Copper Declines to Eight-Month Low After U.S. Data Disappoints
Copper slumped for a fifth day to the lowest level in eight months as worse-than-estimated U.S. economic data spurred concern that growth is slowing in the world’s second-biggest user amid increasing stockpiles.
The contract for three-month delivery slid as much as 0.4 percent to $7,356.25 a metric ton on the London Metal Exchange, the lowest price since Aug. 3, and traded at $7,370 by 10:22 a.m. in Tokyo. Futures for May delivery fell 0.2 percent to $3.3250 a pound on the Comex in New York. China’s financial markets are closed today and tomorrow for national holidays.
The Institute for Supply Management’s index of U.S. non- manufacturing businesses, which covers almost 90 percent of the economy, fell to 54.4 in March from 56 in February, the Tempe, Arizona-based group said yesterday. The median forecast of 73 economists surveyed by Bloomberg was 55.5. Readings above 50 signal expansion.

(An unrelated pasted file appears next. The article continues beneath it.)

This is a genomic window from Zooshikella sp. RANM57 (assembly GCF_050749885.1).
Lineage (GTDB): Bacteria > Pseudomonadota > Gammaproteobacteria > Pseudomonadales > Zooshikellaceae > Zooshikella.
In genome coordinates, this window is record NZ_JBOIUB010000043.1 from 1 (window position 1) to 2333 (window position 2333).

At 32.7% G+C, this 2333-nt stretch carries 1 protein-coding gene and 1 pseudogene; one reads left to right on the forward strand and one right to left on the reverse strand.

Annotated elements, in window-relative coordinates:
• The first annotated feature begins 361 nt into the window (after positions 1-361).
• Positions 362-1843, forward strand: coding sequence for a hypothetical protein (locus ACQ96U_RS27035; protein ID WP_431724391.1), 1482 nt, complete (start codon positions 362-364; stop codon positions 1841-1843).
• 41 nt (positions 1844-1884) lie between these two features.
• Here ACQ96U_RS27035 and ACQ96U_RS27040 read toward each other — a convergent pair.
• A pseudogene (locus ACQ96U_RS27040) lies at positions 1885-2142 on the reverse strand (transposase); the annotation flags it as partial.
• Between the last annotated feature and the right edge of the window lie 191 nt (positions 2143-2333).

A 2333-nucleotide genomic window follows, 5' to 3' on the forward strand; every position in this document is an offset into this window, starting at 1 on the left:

“Yesterday’s disappointing U.S. data kept downward pressure amid an absence of Chinese buyers today,” said Tetsu Emori, the chief fund manager at Astmax Asset Management Inc. in Tokyo. Increasing inventories also sent copper lower, he said.
Copper inventories tracked by the LME rose for a 33rd session to 572,325 tons, daily exchange figures showed. Orders to remove copper from LME warehouses increased 3.7 percent to 120,975 tons. They jumped 87 percent in the past week to the highest since February 2004.
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